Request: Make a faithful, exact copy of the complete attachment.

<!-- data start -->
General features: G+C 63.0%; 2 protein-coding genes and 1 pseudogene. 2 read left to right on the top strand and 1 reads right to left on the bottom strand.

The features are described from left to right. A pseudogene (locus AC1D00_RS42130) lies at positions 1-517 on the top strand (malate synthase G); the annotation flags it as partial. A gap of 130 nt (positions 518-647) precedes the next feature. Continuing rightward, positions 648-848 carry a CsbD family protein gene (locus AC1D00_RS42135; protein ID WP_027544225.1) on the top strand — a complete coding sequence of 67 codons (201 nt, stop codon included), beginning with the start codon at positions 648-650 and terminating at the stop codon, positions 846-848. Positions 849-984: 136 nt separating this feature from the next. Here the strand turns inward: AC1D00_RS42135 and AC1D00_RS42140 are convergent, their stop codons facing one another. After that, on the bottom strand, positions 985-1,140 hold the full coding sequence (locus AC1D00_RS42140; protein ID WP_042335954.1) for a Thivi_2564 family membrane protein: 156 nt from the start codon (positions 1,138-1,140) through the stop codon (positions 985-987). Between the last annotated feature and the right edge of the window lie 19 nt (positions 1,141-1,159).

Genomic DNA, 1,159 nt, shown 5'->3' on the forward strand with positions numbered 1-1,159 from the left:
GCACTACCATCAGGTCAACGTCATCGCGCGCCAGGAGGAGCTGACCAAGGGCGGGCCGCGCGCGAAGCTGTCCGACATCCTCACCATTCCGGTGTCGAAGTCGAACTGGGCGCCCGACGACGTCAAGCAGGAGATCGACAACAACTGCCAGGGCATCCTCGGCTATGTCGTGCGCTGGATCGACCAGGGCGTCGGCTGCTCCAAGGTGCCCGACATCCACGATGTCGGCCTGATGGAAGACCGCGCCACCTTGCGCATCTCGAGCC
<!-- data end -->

General features: G+C 63.0%; 2 protein-coding genes and 1 pseudogene. 2 read left to right on the top strand and 1 reads right to left on the bottom strand.

The features are described from left to right. A pseudogene (locus AC1D00_RS42130) lies at positions 1-517 on the top strand (malate synthase G); the annotation flags it as partial. A gap of 130 nt (positions 518-647) precedes the next feature. Continuing rightward, positions 648-848 carry a CsbD family protein gene (locus AC1D00_RS42135; protein ID WP_027544225.1) on the top strand — a complete coding sequence of 67 codons (201 nt, stop codon included), beginning with the start codon at positions 648-650 and terminating at the stop codon, positions 846-848. Positions 849-984: 136 nt separating this feature from the next. Here the strand turns inward: AC1D00_RS42135 and AC1D00_RS42140 are convergent, their stop codons facing one another. After that, on the bottom strand, positions 985-1,140 hold the full coding sequence (locus AC1D00_RS42140; protein ID WP_042335954.1) for a Thivi_2564 family membrane protein: 156 nt from the start codon (positions 1,138-1,140) through the stop codon (positions 985-987). Between the last annotated feature and the right edge of the window lie 19 nt (positions 1,141-1,159).

Genomic DNA, 1,159 nt, shown 5'->3' on the forward strand with positions numbered 1-1,159 from the left:
GCACTACCATCAGGTCAACGTCATCGCGCGCCAGGAGGAGCTGACCAAGGGCGGGCCGCGCGCGAAGCTGTCCGACATCCTCACCATTCCGGTGTCGAAGTCGAACTGGGCGCCCGACGACGTCAAGCAGGAGATCGACAACAACTGCCAGGGCATCCTCGGCTATGTCGTGCGCTGGATCGACCAGGGCGTCGGCTGCTCCAAGGTGCCCGACATCCACGATGTCGGCCTGATGGAAGACCGCGCCACCTTGCGCATCTCGAGCC